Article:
What’s the truth about writing out 2020 in full?

What's the truth about writing out 2020 in full?

Shortly after the new year and decade began, a warning went out over social media about the year 2020. The warning was that if you make out any checks this year, do not abbreviate the year by simply using 20 as your year designation. For example, in standard American date abbreviation, today is 1/6/20. The wisdom behind this warning is that someone could use the abbreviated year format and alter it to look like another year. A bad actor could potentially turn 20 into anything from 2000 to 2021 or even beyond. Since social media isn’t always the best source for news, is this really a danger?

Those who warn against abbreviating the year say that if a check is altered to a year in the past, it could appear as if you’ve had an ongoing debt since that time. If the check is altered to a date in the future, uncashed checks that have expired can be made active again. They also recommend that you should write the date out in full such as January 6, 2020, to prevent any kind of date tampering with legal documents. While this all can sound menacing, what are the odds of something like this happening to you?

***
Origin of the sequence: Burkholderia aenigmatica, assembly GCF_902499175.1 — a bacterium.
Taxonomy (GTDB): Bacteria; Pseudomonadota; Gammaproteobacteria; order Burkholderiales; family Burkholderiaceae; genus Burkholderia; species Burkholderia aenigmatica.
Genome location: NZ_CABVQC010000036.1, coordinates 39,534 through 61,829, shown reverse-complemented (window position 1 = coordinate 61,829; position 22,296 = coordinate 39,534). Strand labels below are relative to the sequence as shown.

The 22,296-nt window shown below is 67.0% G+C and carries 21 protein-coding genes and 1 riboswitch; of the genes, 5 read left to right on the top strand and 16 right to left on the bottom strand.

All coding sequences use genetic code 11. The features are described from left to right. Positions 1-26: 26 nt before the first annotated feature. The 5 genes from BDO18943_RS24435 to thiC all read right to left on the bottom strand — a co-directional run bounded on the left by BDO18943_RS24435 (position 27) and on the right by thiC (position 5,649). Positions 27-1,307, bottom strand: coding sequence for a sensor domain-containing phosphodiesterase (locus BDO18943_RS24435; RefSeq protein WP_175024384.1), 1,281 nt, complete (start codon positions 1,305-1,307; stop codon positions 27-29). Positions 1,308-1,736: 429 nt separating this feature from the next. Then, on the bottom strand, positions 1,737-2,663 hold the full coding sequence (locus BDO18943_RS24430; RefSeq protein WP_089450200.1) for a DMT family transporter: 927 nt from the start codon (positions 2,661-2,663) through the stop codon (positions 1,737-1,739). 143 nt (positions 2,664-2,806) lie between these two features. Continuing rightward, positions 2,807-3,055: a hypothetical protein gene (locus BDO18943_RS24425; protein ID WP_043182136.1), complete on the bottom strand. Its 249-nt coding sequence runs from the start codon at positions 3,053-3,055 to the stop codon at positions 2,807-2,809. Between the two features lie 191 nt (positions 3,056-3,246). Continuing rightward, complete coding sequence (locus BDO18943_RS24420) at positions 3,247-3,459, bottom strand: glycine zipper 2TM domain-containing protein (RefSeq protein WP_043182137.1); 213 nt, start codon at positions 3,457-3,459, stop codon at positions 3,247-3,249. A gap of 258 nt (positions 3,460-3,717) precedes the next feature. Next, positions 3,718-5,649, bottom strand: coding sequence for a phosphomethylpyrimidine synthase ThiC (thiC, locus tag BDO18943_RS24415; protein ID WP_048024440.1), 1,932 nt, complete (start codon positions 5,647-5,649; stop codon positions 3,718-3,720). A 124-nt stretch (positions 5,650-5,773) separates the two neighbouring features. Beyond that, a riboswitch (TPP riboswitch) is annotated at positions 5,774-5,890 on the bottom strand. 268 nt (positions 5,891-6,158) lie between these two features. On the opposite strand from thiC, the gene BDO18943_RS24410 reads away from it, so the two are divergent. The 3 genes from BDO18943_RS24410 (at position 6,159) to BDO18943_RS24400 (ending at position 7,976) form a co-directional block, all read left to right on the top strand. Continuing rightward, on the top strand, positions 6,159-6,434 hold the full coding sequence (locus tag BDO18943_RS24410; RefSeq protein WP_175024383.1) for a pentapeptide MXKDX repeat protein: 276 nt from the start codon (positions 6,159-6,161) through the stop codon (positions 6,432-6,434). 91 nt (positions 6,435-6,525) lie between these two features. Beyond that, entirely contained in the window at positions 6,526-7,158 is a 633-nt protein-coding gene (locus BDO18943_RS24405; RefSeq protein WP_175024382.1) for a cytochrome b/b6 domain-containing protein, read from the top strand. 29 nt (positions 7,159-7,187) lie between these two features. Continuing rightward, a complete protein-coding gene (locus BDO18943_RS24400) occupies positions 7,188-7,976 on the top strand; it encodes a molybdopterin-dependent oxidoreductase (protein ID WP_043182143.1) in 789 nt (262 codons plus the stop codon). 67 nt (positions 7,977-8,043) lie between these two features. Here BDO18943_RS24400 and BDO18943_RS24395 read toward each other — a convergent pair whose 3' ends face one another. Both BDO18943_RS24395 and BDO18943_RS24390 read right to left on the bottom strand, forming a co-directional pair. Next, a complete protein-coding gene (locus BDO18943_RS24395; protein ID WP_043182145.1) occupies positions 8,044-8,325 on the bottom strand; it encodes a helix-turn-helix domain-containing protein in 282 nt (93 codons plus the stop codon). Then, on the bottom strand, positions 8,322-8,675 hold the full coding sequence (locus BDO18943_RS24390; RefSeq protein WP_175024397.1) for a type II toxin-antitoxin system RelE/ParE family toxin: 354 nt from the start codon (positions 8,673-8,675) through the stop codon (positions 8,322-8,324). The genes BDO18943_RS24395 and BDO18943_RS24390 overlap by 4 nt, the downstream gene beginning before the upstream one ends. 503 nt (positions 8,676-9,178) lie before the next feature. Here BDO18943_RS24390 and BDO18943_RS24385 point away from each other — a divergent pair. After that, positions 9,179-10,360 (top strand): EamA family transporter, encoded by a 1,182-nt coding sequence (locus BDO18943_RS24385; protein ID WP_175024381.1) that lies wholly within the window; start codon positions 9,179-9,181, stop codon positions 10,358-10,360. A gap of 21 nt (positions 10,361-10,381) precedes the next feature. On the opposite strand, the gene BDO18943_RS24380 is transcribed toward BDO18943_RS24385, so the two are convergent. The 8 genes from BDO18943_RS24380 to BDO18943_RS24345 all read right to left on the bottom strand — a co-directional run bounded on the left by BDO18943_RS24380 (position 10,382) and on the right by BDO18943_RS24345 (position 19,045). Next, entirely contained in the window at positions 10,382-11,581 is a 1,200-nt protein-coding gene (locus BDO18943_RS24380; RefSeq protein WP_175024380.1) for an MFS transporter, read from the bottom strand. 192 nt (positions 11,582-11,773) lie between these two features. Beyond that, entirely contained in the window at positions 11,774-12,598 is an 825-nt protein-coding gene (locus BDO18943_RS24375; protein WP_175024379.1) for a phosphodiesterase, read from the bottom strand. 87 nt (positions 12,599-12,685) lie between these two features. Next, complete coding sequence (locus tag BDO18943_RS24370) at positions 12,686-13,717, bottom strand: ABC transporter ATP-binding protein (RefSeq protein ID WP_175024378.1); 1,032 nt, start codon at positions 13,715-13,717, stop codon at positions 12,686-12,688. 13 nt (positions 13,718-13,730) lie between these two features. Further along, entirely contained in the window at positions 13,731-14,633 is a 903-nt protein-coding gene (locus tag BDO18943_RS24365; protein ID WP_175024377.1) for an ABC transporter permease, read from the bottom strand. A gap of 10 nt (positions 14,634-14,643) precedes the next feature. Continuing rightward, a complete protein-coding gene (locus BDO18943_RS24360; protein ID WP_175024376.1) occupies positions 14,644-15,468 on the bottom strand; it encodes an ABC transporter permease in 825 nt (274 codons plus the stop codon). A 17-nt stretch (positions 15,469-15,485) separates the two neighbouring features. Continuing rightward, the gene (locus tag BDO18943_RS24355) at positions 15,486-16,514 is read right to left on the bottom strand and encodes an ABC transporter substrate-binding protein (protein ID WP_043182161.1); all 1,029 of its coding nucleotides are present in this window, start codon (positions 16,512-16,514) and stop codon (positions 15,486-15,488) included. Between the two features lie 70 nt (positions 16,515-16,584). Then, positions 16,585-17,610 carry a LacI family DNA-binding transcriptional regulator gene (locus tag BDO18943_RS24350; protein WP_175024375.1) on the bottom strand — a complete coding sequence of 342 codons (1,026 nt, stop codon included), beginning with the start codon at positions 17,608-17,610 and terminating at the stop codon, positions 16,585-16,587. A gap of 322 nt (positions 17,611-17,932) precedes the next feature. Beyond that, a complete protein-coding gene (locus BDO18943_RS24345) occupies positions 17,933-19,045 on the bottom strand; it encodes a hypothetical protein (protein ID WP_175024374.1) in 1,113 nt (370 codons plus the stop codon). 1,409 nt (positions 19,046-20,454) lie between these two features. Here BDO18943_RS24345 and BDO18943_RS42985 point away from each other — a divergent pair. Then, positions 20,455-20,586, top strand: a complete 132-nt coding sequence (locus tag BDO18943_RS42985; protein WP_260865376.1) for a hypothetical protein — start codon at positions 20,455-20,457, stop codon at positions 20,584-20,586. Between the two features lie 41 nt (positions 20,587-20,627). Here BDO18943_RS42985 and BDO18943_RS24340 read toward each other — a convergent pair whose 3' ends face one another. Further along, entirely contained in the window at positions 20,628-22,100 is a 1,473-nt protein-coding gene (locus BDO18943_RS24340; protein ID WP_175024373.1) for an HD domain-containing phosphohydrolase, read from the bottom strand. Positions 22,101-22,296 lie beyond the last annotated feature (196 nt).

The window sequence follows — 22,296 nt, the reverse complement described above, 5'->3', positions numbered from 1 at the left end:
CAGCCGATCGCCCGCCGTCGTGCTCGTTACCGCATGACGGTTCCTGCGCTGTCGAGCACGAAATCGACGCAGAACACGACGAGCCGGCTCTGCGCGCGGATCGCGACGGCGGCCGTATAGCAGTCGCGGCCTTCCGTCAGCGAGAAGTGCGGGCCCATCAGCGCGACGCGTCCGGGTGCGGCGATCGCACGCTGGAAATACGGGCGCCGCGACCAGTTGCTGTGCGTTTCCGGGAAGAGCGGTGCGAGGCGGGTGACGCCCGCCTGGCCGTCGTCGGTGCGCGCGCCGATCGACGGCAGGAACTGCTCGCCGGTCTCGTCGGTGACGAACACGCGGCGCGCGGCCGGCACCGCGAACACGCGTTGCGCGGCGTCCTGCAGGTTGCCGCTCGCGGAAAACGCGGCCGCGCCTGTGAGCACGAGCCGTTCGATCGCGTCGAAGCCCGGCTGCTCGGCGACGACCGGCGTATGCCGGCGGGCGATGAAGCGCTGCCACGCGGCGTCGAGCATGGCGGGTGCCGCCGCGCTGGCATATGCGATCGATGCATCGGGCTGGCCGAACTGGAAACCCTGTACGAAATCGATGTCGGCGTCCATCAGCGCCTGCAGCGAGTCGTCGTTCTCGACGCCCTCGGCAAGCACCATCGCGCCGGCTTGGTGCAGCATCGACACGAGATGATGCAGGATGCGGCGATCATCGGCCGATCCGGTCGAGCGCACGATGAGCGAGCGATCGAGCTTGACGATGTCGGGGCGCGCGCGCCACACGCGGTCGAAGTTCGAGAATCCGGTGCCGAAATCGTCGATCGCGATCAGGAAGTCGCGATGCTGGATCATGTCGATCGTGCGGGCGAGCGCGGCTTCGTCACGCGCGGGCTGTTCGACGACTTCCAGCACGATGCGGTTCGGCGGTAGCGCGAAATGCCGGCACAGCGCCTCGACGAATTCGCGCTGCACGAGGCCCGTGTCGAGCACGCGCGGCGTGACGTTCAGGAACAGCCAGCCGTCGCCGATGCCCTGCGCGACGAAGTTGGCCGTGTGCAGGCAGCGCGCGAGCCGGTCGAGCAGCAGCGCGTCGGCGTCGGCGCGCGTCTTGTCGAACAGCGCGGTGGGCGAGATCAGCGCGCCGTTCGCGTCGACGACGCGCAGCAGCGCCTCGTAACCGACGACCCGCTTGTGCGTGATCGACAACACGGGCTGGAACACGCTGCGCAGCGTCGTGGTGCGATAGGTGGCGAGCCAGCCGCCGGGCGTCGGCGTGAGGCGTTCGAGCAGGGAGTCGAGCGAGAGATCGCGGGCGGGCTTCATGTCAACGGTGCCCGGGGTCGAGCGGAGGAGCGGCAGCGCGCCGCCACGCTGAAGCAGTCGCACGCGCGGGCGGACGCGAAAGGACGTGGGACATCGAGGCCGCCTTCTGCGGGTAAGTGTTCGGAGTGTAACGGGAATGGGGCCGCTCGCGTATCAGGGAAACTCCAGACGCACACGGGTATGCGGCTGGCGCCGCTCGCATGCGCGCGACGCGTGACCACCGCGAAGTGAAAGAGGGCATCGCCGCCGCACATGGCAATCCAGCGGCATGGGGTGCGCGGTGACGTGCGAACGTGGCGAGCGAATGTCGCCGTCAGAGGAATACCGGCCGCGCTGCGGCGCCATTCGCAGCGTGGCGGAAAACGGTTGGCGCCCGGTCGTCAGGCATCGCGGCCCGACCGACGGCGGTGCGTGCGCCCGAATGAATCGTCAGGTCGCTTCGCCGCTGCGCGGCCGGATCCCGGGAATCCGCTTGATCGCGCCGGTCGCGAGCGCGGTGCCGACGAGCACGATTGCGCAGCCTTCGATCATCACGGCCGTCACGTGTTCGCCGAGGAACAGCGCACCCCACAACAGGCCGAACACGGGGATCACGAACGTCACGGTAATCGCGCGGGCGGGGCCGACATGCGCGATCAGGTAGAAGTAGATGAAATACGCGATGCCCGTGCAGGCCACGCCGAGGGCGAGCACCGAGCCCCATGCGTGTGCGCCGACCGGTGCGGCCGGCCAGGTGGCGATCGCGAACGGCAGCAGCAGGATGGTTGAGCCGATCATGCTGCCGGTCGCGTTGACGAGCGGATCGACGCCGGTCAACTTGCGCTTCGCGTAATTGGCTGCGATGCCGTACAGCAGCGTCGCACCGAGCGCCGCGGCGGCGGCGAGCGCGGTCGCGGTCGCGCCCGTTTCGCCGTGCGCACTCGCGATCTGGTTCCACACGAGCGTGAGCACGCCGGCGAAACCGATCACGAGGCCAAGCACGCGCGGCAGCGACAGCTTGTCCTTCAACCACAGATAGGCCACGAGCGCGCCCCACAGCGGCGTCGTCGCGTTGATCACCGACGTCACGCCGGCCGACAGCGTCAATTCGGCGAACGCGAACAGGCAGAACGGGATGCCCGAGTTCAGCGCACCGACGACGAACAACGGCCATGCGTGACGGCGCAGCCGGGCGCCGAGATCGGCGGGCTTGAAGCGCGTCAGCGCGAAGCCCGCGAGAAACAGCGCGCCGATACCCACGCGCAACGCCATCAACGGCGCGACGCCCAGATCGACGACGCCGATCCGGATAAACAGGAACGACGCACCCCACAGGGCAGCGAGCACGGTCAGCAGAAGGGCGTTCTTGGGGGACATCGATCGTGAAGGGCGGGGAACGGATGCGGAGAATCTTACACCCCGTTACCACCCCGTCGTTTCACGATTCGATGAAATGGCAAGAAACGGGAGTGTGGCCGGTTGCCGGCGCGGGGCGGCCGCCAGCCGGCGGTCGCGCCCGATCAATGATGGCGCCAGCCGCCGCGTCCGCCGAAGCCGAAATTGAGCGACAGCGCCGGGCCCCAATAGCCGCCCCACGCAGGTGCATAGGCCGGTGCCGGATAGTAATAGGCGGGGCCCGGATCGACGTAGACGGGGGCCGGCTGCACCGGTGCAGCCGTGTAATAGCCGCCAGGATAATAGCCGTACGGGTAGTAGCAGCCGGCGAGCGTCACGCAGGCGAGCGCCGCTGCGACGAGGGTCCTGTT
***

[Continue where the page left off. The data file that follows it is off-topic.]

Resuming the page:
According to the internet investigators at Snopes.com, it’s unlikely that anything will happen if you forget to put the full date on a check or legal document. Snopes notes that there are many other forms of check alteration that are more likely to occur that are more lucrative for bad actors. Not only that but there are many ways to prove the alteration of the check took place so you could protect yourself against legal ramifications that could come from an altered check. However, it doesn’t hurt to write out the date in the full as it’s easier to do to prevent any potential problems than trying to fix them after a check has been altered.